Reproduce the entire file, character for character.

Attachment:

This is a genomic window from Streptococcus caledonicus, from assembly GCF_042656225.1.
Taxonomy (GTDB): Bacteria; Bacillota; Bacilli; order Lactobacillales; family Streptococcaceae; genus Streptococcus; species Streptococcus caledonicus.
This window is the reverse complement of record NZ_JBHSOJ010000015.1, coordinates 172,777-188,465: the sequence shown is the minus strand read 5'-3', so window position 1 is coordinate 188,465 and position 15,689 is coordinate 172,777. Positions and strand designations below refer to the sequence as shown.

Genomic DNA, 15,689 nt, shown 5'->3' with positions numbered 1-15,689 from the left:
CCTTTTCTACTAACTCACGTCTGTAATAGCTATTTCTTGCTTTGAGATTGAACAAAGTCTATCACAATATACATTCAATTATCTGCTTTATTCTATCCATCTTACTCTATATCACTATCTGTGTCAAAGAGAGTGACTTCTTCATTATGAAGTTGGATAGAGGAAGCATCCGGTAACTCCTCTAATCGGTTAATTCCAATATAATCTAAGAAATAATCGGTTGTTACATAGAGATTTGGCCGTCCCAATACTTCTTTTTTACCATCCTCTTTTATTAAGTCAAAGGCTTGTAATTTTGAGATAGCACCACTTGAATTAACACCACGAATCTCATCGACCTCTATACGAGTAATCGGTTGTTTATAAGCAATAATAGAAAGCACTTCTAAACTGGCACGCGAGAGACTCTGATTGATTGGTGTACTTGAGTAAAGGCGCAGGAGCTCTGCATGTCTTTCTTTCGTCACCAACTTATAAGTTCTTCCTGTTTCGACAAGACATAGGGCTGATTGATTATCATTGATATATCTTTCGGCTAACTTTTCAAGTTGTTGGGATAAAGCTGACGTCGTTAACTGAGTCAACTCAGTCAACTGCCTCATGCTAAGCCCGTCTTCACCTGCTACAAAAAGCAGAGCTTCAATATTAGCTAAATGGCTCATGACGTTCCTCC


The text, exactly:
This is a genomic window from Streptococcus caledonicus, from assembly GCF_042656225.1.
Taxonomy (GTDB): Bacteria; Bacillota; Bacilli; order Lactobacillales; family Streptococcaceae; genus Streptococcus; species Streptococcus caledonicus.
This window is the reverse complement of record NZ_JBHSOJ010000015.1, coordinates 172,777-188,465: the sequence shown is the minus strand read 5'-3', so window position 1 is coordinate 188,465 and position 15,689 is coordinate 172,777. Positions and strand designations below refer to the sequence as shown.

Genomic DNA, 15,689 nt, shown 5'->3' with positions numbered 1-15,689 from the left:
CCTTTTCTACTAACTCACGTCTGTAATAGCTATTTCTTGCTTTGAGATTGAACAAAGTCTATCACAATATACATTCAATTATCTGCTTTATTCTATCCATCTTACTCTATATCACTATCTGTGTCAAAGAGAGTGACTTCTTCATTATGAAGTTGGATAGAGGAAGCATCCGGTAACTCCTCTAATCGGTTAATTCCAATATAATCTAAGAAATAATCGGTTGTTACATAGAGATTTGGCCGTCCCAATACTTCTTTTTTACCATCCTCTTTTATTAAGTCAAAGGCTTGTAATTTTGAGATAGCACCACTTGAATTAACACCACGAATCTCATCGACCTCTATACGAGTAATCGGTTGTTTATAAGCAATAATAGAAAGCACTTCTAAACTGGCACGCGAGAGACTCTGATTGATTGGTGTACTTGAGTAAAGGCGCAGGAGCTCTGCATGTCTTTCTTTCGTCACCAACTTATAAGTTCTTCCTGTTTCGACAAGACATAGGGCTGATTGATTATCATTGATATATCTTTCGGCTAACTTTTCAAGTTGTTGGGATAAAGCTGACGTCGTTAACTGAGTCAACTCAGTCAACTGCCTCATGCTAAGCCCGTCTTCACCTGCTACAAAAAGCAGAGCTTCAATATTAGCTAAATGGCTCATGACGTTCCTCC